Although the devastating nature of cyber attacks has become well-known with the proliferation of serious, high profile security breaches in recent years, an overwhelming minority of Internet users possess the skills necessary to protect themselves against online threats.
According to a new survey by cybersecurity firm Kaspersky Labs and B2B International, three-quarters of Internet users would download a potentially malicious file because they lack the cyber knowledge they need to spot dangers online. The survey quizzed 18,000 Internet users from 16 countries around the world about their online habits.
“Consumers need to make themselves more aware of the dangers of the online world, in order to protect themselves and others,” David Emm, principal security researcher at Kaspersky Lab said in a statement. “If a consumer is in a dodgy bar, they are unlikely to start counting large sums of cash, it just would not be streetwise or sensible. The same sort of instinct should come into play when consumers go online.”
The respondents were asked to consider several potentially dangerous situations during common Internet uses, such as web surfing, downloading files or using social networks. Depending on the possible negative consequences, each answer was given a certain score. The safer the user’s choice, the higher their score, and vice versa.
The survey revealed that a significant number of users are unable to identify a cyber threat. Only one out of four users could identify a genuine webpage without selecting a phishing option as well. Additionally, while specifying the web pages on which they were prepared to enter their data, over half—58 percent—of users only named fake sites.
“Checking for signs of malicious activity, and knowing how to spot a phishing page or dangerous download option is vital,” Emm said. “However, no matter how cyber-savvy a person is, it is unsafe to go online without putting security solutions in place. Cyber criminals are constantly developing new ways to target people and only the most up to date security software can protect users against some threats.”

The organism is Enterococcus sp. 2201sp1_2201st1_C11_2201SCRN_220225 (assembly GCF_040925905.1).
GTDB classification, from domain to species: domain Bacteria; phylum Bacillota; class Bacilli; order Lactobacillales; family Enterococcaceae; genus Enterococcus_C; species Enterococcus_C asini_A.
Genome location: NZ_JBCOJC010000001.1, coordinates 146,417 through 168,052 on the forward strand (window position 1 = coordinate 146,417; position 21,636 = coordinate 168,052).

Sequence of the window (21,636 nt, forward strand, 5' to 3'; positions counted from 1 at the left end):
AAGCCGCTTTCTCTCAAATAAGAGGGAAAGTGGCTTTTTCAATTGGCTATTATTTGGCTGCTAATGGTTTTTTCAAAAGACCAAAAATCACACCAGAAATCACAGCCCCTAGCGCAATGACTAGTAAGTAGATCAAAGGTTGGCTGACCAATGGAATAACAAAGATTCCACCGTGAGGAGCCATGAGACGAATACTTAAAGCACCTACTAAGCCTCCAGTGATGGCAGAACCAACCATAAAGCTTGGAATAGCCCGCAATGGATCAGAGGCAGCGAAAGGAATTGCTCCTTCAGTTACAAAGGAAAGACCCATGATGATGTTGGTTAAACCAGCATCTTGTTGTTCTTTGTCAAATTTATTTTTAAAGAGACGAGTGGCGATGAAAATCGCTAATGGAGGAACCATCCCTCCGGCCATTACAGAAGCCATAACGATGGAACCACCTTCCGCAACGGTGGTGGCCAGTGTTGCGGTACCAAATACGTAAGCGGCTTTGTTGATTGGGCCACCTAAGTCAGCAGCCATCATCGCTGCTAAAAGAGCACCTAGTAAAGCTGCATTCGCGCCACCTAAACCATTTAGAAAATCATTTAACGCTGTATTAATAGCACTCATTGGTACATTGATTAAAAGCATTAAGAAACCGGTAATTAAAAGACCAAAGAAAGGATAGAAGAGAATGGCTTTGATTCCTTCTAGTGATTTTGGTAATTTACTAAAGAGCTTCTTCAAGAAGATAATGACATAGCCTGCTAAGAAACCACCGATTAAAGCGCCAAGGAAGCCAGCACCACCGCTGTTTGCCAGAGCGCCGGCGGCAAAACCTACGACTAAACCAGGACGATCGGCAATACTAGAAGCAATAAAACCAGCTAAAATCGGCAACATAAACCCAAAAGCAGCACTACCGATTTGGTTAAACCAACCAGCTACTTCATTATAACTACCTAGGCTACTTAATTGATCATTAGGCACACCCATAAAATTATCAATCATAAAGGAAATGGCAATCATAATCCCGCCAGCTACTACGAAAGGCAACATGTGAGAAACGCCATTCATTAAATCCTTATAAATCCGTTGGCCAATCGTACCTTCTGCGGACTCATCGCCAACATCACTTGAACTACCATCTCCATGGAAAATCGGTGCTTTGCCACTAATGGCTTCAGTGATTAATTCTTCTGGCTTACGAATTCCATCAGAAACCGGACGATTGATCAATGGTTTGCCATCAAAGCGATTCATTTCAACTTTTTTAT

In addition to failing to identify online threats, Internet users also have trouble protecting their virtual information. According to the results of the test, while choosing a password for a new account, only 38 percent of respondents thought of a new and more complicated combination.
Furthermore, 14 percent of respondents risk having several accounts simultaneously compromised in the event of a data leak by using the same password on all occasions. Users also put their information at risk by choosing insecure methods for securing passwords, including writing them down on paper or saving them on a mobile phone.
These findings corroborate Kaspersky’s October report, The Compared Perceptions of Passwords and Underwear Report, which revealed 73 percent of surveyed users would rather reveal their passwords than go without underwear.
Commenting on the report on a recent company blog post, Kate Kochetkova said, “The problem to be focus on here is that so many users only care about security to a medium level, if they care about it at all.”
Consequently, Kochetkova recommended creating unique and reliable passwords for all accounts.
“Many people are careless about their devices and the data stored on them: they enter their personal information on phishing pages, choose passwords that are too easy, follow any proposed links, download and install unchecked software … All this makes them vulnerable and easy targets for fraudsters, criminals and tricksters,” the report concluded.